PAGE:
Featured Research

from universities, journals, and other organizations

Promising New Targets For Antibiotics Found

Date:
August 31, 2007
Source:
University of Illinois at Chicago
Summary:
Researchers have identified new sites on the bacterial cell's protein-making machinery where antibiotics can be delivered to treat infections. They tested many options. Of the thousands of mutations tested, 77 were detrimental to the function of the ribosome. The regions where those mutations lie can be targeted by new antibiotics, which may be used to treat such diseases as tuberculosis and pneumonia, one of the scientists said.

University of Illinois at Chicago researchers have identified new sites on the bacterial cell's protein-making machinery where antibiotics can be delivered to treat infections.

"The primary challenge of antibiotic therapy has been fighting infections caused by the pathogens which became resistant to antibiotics," says Alexander Mankin, professor and associate director of UIC's Center for Pharmaceutical Biotechnology and lead investigator of the study. "Not a single class of drugs has escaped the inevitable emergence of resistance."

At present, Mankin said, "the constant development of new drugs is the only available strategy to keep up with the ever-growing variety of antibiotic-resistant pathogens."

Mankin and his research team are looking for new vulnerable sites on bacteria where drugs can be delivered to fight the infections.

"First we need to find the target, and then the weapons can be developed," he said.

In the study, which is published in the Journal of Biological Chemistry, UIC researchers divided a ribosome -- the main apparatus within the cell that makes protein, and one of the best antibiotic targets -- into specific sections. Random genetic mutations were engineered in each area, and the researchers looked for those alterations that stopped the ribosome from making proteins.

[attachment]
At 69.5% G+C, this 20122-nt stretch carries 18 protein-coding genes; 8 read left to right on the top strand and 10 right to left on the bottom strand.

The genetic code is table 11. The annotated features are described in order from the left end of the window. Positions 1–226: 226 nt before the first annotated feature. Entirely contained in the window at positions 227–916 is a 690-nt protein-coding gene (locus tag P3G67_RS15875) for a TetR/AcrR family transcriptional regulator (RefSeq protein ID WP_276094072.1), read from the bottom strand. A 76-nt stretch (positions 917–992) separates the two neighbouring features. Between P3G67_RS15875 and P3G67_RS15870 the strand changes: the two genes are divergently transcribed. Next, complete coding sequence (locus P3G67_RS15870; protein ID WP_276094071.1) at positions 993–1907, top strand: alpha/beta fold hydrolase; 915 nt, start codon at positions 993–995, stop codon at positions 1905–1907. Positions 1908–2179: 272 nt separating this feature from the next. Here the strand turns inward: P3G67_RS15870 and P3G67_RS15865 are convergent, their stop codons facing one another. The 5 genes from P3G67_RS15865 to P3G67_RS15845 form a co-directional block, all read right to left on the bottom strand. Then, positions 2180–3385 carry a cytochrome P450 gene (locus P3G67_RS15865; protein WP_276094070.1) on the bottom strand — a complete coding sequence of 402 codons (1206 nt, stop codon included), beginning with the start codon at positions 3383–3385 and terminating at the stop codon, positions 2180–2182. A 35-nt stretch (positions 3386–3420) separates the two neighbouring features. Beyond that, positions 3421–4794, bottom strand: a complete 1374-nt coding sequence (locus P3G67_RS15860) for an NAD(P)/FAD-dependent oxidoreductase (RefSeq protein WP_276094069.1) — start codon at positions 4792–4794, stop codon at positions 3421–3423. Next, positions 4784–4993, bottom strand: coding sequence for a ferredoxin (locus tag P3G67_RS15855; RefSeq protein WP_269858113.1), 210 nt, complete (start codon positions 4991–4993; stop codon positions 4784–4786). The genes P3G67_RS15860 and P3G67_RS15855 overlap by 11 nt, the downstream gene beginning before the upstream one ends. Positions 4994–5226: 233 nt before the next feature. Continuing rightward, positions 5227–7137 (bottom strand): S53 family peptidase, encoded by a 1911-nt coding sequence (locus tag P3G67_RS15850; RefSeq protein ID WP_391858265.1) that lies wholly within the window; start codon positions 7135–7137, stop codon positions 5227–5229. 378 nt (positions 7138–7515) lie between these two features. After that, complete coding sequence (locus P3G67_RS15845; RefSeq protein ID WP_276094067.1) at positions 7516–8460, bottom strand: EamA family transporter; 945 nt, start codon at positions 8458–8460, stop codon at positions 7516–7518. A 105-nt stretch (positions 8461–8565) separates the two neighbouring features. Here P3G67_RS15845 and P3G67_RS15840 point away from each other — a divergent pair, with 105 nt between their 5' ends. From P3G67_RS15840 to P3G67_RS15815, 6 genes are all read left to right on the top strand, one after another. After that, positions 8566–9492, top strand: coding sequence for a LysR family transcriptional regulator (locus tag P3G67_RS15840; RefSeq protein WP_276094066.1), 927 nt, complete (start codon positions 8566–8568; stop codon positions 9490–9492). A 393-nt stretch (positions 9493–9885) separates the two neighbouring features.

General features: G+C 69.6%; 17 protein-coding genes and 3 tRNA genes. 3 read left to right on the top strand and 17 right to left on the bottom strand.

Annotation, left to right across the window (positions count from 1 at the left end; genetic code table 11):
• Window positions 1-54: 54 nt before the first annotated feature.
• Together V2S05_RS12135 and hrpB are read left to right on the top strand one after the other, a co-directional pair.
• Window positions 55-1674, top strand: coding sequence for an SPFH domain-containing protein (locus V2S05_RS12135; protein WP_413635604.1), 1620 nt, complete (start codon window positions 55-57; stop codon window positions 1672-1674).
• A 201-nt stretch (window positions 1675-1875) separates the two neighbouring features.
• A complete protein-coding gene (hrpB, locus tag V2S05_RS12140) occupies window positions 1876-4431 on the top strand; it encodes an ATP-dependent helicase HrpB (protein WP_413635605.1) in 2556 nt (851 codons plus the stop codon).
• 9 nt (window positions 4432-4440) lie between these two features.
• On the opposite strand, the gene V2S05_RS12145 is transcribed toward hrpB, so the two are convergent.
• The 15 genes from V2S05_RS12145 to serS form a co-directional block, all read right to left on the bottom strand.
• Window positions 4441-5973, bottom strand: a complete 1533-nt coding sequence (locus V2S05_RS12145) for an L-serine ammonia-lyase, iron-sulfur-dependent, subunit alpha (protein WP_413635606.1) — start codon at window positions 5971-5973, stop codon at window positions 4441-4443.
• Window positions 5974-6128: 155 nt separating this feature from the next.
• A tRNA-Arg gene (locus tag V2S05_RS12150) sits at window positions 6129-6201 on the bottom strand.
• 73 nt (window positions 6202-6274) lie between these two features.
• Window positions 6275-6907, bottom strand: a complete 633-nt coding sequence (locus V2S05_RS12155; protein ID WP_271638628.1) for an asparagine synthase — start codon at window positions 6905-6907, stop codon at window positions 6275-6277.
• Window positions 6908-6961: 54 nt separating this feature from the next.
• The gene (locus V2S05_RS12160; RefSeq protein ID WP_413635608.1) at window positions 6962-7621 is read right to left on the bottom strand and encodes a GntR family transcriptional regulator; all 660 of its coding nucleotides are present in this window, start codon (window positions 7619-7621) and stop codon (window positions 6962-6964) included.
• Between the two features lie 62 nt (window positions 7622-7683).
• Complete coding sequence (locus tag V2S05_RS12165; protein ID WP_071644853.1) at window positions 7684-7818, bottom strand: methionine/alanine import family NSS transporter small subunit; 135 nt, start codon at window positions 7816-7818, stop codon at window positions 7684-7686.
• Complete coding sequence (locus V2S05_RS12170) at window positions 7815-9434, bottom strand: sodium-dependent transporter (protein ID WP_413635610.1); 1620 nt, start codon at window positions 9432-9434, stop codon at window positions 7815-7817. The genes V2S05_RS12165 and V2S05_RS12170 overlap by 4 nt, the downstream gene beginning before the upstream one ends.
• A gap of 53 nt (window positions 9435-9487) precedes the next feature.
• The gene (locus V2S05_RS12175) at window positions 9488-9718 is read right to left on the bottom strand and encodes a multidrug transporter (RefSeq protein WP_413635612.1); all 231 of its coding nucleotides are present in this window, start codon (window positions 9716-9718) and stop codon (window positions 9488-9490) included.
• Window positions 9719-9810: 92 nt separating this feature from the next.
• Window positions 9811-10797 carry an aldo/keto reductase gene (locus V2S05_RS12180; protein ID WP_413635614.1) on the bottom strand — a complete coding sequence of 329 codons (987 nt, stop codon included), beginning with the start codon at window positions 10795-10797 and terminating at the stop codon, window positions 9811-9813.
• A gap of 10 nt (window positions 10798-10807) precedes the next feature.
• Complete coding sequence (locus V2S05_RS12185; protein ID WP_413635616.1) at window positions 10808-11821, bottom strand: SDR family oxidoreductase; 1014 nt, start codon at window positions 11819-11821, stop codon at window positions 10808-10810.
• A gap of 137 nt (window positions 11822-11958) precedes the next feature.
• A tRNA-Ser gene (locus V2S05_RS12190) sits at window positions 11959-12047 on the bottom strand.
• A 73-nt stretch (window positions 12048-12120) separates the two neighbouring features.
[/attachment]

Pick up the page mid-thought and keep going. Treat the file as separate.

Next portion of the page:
Of the thousands of mutations tested, 77 were detrimental to the function of the ribosome. The regions where those mutations lie can be targeted by new antibiotics, which may be used to treat such diseases as tuberculosis and pneumonia, Mankin said.

"If we find drugs that can bind to these regions, they will likely kill the pathogenic cell," he said.

According to Mankin, the development of microbial genomics brought new hope for the development of antibiotics, but few successful drug candidates have been produced using this method.

An alternative approach is to "follow the lead of nature, and develop new drugs that act on the targets in the course of evolution."

"The ribosome is the perfect target," he said. "More than half of all known antibiotics arrest cell growth by interfering with the ribosomal functions and inhibiting protein synthesis. This is an innovative concept, targeting new sites in the ribosome."

The study was funded through a grant from the National Institutes of Health.


Story Source:

The above story is based on materials provided by University of Illinois at Chicago. Note: Materials may be edited for content and length.


Cite This Page:

University of Illinois at Chicago. "Promising New Targets For Antibiotics Found." ScienceDaily. ScienceDaily, 31 August 2007. <www.sciencedaily.com/releases/2007/08/070830154752.htm>.